Movies & More reviewer John Gillispie shares his thoughts on talking with celebrities.
During my newspaper career, I had the opportunity to speak with some celebrities. Many of these conversations took place over the telephone and usually lasted about 20 minutes or so.
Often, I felt sorry for the celebrities, who were promoting a play or a concert tour, as I realized they had probably been conducting interview after interview and answering the same questions over and over again. Sometimes I would ask how many interviews they had had that day. During the interview, I would be proud of myself if the celebrity said: “That’s a good question.”
Celebrities who have passed away recently include Sidney Poitier, Betty White, Bob Saget and director Peter Bogdanovich. When a famous person dies, I am saddened that the world has lost that celebrity and the special talent or talents he or she possessed. Of course, we are grateful that most celebrities have left a recorded legacy of their work in movies, television or music.
Sometimes, when a celebrity passes away, I think about the questions I would have liked to ask. Most likely, the famous person would have already been asked and offered answers to those questions many times before.
Have you ever had a conversation with a stranger in a hospital waiting room or in line at the grocery store? Sometimes you just make small talk, but every now and then you really make a connection with that stranger. You think that this person could be a friend if your paths would cross on a regular basis.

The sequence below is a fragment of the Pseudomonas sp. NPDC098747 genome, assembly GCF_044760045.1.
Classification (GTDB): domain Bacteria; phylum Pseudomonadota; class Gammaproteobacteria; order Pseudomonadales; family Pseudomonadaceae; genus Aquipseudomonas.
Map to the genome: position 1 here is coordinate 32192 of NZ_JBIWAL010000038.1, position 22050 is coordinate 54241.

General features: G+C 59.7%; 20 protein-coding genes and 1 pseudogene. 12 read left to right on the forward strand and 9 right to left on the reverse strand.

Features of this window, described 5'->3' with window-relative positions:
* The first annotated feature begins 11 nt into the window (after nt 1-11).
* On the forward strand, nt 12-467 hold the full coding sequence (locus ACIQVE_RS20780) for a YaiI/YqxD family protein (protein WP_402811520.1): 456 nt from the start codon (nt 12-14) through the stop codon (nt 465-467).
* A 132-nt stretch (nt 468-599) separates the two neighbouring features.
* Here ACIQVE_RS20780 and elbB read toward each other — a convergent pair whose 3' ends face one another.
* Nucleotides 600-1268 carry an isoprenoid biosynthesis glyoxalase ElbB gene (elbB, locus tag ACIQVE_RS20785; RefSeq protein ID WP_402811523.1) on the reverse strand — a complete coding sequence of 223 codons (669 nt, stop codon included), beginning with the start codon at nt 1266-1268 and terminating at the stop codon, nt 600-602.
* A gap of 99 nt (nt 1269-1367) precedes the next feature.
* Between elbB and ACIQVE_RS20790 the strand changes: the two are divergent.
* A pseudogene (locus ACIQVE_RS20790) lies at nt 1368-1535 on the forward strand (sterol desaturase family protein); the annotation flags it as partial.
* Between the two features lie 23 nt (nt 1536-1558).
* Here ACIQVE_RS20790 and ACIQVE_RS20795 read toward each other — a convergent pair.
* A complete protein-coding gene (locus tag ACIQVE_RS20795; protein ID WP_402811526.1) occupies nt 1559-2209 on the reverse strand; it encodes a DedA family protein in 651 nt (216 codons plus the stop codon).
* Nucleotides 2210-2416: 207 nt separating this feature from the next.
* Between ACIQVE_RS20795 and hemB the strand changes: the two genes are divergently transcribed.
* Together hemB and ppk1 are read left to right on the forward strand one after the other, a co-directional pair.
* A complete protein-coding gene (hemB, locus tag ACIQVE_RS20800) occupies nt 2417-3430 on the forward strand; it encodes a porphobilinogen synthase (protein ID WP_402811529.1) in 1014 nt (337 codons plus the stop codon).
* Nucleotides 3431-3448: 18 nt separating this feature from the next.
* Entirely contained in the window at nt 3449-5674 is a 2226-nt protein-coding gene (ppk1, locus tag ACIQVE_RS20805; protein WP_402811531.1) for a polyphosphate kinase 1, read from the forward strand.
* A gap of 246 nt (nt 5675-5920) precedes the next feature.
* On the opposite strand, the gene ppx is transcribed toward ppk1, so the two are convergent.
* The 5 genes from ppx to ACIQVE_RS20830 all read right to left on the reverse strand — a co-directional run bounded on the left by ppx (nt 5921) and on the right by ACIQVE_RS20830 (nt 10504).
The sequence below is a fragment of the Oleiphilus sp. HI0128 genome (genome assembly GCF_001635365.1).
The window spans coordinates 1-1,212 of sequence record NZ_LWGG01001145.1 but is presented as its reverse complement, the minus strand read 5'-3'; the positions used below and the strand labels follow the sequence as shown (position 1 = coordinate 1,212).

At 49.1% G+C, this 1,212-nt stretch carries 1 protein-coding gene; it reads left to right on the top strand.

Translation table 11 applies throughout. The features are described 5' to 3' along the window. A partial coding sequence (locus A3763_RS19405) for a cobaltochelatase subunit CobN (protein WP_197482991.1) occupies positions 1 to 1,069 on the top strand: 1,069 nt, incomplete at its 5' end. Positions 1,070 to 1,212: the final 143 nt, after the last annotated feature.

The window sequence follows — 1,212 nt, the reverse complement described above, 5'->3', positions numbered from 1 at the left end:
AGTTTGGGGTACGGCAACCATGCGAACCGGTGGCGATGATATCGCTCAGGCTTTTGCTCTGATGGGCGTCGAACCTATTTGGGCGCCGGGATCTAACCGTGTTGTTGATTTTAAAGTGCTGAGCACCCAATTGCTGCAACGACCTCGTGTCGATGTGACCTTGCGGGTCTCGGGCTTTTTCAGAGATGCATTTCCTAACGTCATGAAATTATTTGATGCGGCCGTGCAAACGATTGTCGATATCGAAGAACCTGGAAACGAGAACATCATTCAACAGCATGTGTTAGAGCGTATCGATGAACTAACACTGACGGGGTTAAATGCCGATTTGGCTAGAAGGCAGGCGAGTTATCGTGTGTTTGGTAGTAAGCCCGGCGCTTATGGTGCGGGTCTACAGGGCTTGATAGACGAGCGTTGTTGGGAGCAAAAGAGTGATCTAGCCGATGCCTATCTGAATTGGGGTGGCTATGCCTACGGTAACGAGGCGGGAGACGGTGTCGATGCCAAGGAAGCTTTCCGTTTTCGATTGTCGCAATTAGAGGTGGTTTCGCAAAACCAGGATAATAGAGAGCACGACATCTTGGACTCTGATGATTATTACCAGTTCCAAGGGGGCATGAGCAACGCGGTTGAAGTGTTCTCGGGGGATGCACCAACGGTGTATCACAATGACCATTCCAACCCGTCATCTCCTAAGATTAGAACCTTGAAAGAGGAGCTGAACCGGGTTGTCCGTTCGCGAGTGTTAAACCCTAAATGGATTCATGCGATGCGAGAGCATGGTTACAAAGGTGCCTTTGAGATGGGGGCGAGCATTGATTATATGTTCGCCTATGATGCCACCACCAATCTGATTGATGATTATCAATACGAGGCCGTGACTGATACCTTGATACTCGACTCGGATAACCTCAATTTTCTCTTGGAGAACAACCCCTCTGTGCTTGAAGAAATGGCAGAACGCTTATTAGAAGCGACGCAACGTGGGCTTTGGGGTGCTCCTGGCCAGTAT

Sometimes an interview with a celebrity can go very well. Usually, I found it was much easier to establish a rapport in person than over the telephone. However, every now and then, one of those telephone interviews is so successful you think back years later to how kind the celebrity being interviewed was or how they made a funny joke to get the interview started.
As fans, we put celebrities on pedestals in a lot of ways, but it is important to remember that they are people with hopes and dreams and loved ones who miss them when they pass away.
John Gillispie is the public relations director for the Huntington Museum of Art.
Original posted at www.herald-dispatch.com